Market will drive your groceries home

Save A Lot drives your groceries home

​Save A Lot grocery stores will drive you home after you shop and, as one sly driver pointed out, will drive your groceries home, too. The driver says he's back at his store for another trip every ten minutes. A $60 minimum purchase is required to hop aboard and your destination should not be more than 2 and a half miles from the store. Your correspondent conducted this interview at the Chew Ave and Washington Lane store, formerly home to a Bottom Dollar food store, where cherries were on sale for $1.99 a pound and tasty they were but cannot vouch for whether they were ethically sourced. Watch video here.


Huge machine lays asphalt street

Huge pneumatic paver lays asphalt street

Watch video and interview here. An operator high atop a pneumatic asphalt paver was assisted by two "back men" (otherwise called a screed or back end operators) at the rear of the machine on a little platform slightly above street level and by a crew of about 10 holding rakes, "lutes"and shovels laying down new street "mat" in northwest Philadelphia, Chestnut Hill. One back man who has been with the streets department since 1997 explained how this new half a million dollar computer-enabled paver is much superior to the 1996 model he originally worked with. He can monitor the job on a 7 inch display as the paver lays down what appears to be a couple inch thick layer of hot steaming asphalt and smoothly seam in a new section to an existing one, in automatic or manual mode turning the levels. It's important to regulate the speed, depth of material and and create a proper crown proper sloping down to the curb edge for rainwater to drain off. And a good back man, he says, makes less work for the foot crew who finish off the leveling work.


Leaf blowers noisy dirty and unhealthy

Leaf blowers noisy, dirty and unhealthy

​Watch video here.

Our immediate neighbors' leaf blower landscape man is our bane. I know when he and his crew has visited: our front side and back walk areas are much covered in grit and leaves. We live in very modest size twin houses on an urban street graced with large sycamore maple trees. We have very little land area and about 15 feet between non-adjoined houses. The landscaper makes heavy use of a gas powered leaf blower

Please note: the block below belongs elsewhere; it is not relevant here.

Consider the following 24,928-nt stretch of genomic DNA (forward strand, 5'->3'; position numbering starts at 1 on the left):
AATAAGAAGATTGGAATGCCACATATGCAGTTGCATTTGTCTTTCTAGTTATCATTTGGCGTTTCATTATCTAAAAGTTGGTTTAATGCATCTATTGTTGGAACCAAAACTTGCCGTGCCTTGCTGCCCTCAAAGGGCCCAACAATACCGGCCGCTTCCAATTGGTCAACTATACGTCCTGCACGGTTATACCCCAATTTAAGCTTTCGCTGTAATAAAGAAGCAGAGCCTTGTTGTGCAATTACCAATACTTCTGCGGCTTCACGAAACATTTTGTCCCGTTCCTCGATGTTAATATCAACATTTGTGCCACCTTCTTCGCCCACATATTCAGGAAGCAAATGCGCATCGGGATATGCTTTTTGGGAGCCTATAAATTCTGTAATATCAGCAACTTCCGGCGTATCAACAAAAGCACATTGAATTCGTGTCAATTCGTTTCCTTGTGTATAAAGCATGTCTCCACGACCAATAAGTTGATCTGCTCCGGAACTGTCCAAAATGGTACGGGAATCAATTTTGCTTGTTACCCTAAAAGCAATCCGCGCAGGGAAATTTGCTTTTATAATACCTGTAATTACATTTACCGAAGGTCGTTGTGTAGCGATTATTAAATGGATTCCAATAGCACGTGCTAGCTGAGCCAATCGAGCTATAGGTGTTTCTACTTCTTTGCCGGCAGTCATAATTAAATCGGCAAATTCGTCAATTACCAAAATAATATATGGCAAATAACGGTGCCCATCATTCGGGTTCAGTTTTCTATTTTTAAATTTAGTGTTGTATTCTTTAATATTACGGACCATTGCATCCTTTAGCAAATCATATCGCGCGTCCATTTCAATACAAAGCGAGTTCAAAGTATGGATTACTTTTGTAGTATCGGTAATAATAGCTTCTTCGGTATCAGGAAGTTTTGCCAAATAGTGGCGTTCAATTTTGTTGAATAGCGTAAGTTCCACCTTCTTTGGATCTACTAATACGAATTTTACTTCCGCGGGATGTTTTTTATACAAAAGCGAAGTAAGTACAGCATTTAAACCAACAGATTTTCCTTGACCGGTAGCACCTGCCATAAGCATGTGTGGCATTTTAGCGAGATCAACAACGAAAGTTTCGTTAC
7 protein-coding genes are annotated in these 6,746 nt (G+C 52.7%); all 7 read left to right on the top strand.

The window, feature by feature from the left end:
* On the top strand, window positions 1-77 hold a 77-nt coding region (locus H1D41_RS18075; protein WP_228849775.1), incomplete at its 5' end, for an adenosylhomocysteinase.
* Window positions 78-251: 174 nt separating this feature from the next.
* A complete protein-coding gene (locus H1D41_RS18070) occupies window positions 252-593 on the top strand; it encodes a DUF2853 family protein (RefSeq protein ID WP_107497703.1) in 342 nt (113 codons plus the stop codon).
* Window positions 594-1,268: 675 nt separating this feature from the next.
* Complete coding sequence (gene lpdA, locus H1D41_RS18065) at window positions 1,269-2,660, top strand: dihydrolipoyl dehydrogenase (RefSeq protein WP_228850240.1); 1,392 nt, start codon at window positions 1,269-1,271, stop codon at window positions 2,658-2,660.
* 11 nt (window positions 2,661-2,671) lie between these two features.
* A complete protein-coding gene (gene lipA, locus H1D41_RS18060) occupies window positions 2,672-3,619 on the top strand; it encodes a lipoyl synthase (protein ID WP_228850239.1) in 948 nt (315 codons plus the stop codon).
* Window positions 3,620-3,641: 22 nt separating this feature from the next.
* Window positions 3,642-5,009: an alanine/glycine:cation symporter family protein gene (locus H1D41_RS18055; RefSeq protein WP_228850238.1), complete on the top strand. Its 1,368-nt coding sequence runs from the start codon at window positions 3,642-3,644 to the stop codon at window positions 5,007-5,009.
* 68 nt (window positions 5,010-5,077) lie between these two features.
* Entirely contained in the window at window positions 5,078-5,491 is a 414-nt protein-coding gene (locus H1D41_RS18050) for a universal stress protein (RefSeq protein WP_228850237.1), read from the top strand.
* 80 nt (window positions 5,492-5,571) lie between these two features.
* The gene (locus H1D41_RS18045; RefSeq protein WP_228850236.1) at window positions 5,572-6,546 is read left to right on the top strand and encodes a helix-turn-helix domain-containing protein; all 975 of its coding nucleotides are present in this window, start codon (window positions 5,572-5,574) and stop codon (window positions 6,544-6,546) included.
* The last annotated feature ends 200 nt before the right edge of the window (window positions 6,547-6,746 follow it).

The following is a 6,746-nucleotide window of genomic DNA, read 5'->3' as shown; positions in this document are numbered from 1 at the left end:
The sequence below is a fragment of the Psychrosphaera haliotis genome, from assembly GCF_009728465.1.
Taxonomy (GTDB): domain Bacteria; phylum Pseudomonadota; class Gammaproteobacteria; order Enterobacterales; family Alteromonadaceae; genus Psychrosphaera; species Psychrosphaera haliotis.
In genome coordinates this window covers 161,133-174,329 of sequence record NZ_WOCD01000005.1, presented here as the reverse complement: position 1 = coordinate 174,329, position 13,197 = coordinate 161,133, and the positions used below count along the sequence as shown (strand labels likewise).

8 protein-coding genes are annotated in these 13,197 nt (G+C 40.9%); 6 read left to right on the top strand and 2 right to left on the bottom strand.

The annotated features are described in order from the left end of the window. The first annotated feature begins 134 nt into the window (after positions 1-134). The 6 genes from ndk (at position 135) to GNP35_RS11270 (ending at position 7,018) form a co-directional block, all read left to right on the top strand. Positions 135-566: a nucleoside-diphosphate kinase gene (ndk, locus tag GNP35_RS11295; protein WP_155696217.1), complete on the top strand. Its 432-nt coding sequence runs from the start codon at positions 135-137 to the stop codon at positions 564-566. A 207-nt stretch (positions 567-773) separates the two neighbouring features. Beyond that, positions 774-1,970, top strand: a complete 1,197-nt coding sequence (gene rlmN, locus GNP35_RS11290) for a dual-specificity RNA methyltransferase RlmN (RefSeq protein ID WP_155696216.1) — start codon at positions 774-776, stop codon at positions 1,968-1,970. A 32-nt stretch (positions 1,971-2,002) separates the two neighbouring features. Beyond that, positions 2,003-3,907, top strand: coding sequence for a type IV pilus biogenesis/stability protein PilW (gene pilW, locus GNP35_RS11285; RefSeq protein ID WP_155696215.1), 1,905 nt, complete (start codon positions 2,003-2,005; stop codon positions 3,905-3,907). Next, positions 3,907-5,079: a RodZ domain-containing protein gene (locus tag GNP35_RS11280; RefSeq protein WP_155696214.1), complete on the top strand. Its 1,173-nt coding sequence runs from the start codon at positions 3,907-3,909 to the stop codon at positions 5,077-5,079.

At times we are unfortunate enough to be at home when he comes. The blower creates a roar from which he is protected by large ear muffs- but not us. On his last visit, I left the house and he was blasting away plant and soil specks more than an hour later when I returned. In addition to being gratingly loud, the blower stirs up a large amount of particulate dust which may contain mold, bird feces and what not, a definite health hazard, which is why some communities have banned them. See New York Times article. I wrote about the issue for WHYY Newsworks back in 2010; click here.

We appreciate that our neighbors want to keep their garden areas looking attractive. One a lawyer, the other a doctor, keep their windows closed with the heat or air conditioning usually running so are not personally disturbed by the noise, leaf and dust storms created by their landscaper. The lawyer, who complains about breathing problems and asthma is not going to start doing her own modest yard work any time soon. The doctor appears not to have the time or inclination to do her own likewise modest yard work.
 
Sadly, their indifference to our distress prompted me to call our City Councilwoman's office. I described the noise and pollution problem to an aide and asked, "Is there anything I can do?" She answered "Not as long as they are doing their job." I then asked "Is there a noise ordinance" and she answered, "No." I believe the aide is wrong on both counts.
 
I've begun a little campaign by posting signs to encourage our neighbors on the block to refrain from garden power equipment use on their small yards and, instead borrow our rakes and push mower!
 
To be continued...

No to leaf blowers

Leaf blower grime